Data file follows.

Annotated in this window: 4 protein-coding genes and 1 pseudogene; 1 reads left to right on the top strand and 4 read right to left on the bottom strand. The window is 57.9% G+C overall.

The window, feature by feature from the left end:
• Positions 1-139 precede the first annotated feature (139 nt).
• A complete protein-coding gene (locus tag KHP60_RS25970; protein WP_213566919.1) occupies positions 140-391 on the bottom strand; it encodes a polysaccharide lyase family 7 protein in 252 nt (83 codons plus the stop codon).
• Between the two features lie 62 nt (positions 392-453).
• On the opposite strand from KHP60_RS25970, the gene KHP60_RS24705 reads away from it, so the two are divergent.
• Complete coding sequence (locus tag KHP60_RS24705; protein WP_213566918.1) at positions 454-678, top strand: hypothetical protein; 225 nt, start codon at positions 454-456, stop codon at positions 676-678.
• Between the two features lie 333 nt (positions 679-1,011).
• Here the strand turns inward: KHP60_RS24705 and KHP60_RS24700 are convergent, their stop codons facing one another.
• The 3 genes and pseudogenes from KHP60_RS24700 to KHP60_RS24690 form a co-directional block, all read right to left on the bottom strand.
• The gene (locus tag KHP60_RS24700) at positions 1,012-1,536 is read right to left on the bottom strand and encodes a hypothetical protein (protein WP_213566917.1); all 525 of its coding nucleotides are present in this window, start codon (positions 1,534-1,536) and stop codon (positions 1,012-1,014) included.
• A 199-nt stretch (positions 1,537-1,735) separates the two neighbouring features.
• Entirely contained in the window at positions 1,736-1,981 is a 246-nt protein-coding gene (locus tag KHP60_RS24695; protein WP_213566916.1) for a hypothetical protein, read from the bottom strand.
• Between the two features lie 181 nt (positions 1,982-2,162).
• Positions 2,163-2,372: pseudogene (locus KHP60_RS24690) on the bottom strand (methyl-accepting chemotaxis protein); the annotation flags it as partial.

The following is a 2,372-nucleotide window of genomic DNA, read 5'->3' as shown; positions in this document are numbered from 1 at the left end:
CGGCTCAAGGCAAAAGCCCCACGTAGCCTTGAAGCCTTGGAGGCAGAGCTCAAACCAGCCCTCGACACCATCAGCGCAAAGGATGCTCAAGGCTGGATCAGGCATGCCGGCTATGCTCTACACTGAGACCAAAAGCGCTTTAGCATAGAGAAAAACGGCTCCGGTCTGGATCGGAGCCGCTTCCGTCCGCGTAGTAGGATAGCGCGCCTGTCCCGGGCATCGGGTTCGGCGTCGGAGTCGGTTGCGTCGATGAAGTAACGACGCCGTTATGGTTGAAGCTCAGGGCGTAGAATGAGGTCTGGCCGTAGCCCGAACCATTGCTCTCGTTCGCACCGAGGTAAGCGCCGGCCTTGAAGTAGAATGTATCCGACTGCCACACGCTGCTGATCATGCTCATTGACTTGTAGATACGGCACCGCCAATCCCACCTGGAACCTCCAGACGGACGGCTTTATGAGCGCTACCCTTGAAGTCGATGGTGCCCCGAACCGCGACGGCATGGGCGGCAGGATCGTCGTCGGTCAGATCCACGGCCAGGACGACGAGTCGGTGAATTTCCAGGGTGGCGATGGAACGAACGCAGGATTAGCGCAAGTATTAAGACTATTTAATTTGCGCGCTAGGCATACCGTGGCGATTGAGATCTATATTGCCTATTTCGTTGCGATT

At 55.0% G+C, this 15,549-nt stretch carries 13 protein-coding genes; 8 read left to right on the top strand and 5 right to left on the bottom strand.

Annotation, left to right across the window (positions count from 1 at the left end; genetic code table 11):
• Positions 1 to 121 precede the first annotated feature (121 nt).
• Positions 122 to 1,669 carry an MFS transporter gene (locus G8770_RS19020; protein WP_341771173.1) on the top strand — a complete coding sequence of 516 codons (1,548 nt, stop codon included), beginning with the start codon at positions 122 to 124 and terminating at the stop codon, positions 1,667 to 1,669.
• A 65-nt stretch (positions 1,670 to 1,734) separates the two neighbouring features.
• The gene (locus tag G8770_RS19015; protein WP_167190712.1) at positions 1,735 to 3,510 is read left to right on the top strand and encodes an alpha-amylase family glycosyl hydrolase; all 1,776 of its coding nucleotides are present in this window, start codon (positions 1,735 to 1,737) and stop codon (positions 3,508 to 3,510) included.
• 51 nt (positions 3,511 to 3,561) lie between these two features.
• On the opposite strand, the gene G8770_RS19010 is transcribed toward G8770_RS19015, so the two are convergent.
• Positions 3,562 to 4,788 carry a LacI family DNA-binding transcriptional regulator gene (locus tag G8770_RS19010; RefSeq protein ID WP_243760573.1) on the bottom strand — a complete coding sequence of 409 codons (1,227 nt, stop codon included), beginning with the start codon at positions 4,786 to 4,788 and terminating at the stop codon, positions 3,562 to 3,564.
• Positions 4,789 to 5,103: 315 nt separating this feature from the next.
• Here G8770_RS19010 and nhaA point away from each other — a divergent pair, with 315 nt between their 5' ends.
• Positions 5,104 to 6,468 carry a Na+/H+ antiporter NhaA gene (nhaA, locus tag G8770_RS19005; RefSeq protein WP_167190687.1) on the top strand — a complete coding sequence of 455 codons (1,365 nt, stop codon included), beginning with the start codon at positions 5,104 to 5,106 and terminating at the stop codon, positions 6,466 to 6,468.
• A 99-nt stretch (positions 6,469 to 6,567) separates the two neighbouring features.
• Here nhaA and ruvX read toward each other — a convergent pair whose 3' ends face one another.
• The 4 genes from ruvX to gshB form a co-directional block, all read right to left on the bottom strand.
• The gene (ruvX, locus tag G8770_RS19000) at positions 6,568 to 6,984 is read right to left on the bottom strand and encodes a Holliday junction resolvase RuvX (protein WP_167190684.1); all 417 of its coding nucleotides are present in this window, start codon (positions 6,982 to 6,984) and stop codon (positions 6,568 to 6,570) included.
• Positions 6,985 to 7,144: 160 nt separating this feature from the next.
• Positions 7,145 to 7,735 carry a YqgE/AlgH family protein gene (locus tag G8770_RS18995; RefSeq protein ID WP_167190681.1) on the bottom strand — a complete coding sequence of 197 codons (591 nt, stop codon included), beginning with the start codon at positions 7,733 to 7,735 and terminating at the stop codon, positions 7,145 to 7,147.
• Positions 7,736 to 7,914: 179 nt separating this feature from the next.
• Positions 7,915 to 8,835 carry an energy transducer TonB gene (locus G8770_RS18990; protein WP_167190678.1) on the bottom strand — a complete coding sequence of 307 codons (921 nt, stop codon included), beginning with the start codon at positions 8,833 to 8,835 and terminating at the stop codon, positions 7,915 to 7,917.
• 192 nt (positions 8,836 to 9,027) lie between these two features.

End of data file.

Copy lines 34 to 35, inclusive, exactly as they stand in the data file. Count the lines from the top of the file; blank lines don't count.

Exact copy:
• Positions 6,985 to 7,144: 160 nt separating this feature from the next.
• Positions 7,145 to 7,735 carry a YqgE/AlgH family protein gene (locus tag G8770_RS18995; RefSeq protein ID WP_167190681.1) on the bottom strand — a complete coding sequence of 197 codons (591 nt, stop codon included), beginning with the start codon at positions 7,733 to 7,735 and terminating at the stop codon, positions 7,145 to 7,147.